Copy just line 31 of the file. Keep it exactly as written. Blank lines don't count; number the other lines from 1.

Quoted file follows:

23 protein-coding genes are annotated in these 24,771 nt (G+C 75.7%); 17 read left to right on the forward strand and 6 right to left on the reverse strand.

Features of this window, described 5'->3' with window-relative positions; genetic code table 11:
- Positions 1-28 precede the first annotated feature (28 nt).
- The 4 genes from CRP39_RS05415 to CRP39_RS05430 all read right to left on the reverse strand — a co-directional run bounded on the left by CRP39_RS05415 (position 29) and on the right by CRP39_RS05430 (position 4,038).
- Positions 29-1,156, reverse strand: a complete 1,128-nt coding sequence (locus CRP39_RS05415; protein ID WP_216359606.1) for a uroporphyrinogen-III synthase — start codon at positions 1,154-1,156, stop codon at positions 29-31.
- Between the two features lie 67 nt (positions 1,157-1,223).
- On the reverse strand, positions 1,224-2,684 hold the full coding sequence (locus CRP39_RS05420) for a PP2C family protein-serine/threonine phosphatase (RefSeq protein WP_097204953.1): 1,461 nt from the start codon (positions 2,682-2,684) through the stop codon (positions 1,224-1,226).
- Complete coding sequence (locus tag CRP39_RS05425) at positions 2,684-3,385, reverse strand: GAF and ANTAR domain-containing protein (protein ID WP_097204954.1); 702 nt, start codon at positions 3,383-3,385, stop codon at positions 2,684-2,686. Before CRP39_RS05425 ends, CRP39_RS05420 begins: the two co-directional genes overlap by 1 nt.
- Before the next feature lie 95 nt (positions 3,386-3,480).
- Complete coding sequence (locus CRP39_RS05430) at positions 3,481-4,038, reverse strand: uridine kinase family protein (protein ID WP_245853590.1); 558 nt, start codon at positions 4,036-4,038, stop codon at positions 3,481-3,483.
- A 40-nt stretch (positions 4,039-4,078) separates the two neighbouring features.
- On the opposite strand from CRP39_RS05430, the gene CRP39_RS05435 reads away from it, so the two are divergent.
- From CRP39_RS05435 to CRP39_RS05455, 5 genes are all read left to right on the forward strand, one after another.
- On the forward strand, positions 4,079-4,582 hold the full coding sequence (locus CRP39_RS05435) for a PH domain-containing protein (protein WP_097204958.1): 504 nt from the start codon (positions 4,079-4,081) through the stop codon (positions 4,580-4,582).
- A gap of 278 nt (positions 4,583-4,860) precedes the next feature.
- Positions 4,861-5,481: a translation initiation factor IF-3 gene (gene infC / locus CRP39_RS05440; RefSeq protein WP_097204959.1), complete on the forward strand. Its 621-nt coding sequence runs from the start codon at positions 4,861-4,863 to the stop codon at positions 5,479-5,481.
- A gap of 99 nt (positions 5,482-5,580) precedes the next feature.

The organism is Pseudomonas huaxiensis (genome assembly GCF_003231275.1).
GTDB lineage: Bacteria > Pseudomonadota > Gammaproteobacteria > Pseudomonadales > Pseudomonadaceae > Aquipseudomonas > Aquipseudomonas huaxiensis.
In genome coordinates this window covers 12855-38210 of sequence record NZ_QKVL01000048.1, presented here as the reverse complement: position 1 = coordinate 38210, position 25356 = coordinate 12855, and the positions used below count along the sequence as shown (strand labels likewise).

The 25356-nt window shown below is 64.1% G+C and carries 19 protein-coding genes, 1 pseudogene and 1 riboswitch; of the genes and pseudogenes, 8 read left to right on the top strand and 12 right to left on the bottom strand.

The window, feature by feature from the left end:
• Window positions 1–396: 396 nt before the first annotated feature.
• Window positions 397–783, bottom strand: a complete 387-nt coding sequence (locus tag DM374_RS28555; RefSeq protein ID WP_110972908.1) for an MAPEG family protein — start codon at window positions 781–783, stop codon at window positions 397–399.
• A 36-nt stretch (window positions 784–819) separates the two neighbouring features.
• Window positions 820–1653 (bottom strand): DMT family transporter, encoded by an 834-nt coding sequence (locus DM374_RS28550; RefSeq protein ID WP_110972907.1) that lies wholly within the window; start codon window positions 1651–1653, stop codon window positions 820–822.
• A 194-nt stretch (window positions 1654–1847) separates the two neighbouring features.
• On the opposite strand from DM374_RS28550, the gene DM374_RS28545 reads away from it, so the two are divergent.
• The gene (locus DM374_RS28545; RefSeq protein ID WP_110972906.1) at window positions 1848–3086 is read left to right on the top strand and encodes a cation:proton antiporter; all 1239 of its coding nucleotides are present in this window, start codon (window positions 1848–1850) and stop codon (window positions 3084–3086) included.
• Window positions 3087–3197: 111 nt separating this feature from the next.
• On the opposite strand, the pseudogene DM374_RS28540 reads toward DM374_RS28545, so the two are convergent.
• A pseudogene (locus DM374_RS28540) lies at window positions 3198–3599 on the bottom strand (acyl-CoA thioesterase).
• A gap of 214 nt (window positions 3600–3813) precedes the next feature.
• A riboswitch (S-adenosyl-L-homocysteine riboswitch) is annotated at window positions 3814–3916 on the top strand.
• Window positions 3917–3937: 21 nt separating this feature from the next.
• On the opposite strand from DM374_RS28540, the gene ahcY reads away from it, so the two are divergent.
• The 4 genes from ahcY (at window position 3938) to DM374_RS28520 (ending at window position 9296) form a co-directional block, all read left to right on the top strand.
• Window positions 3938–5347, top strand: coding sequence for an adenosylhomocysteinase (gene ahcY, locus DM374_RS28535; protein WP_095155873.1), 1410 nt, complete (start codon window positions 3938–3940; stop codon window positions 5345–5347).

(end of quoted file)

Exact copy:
• On the opposite strand, the pseudogene DM374_RS28540 reads toward DM374_RS28545, so the two are convergent.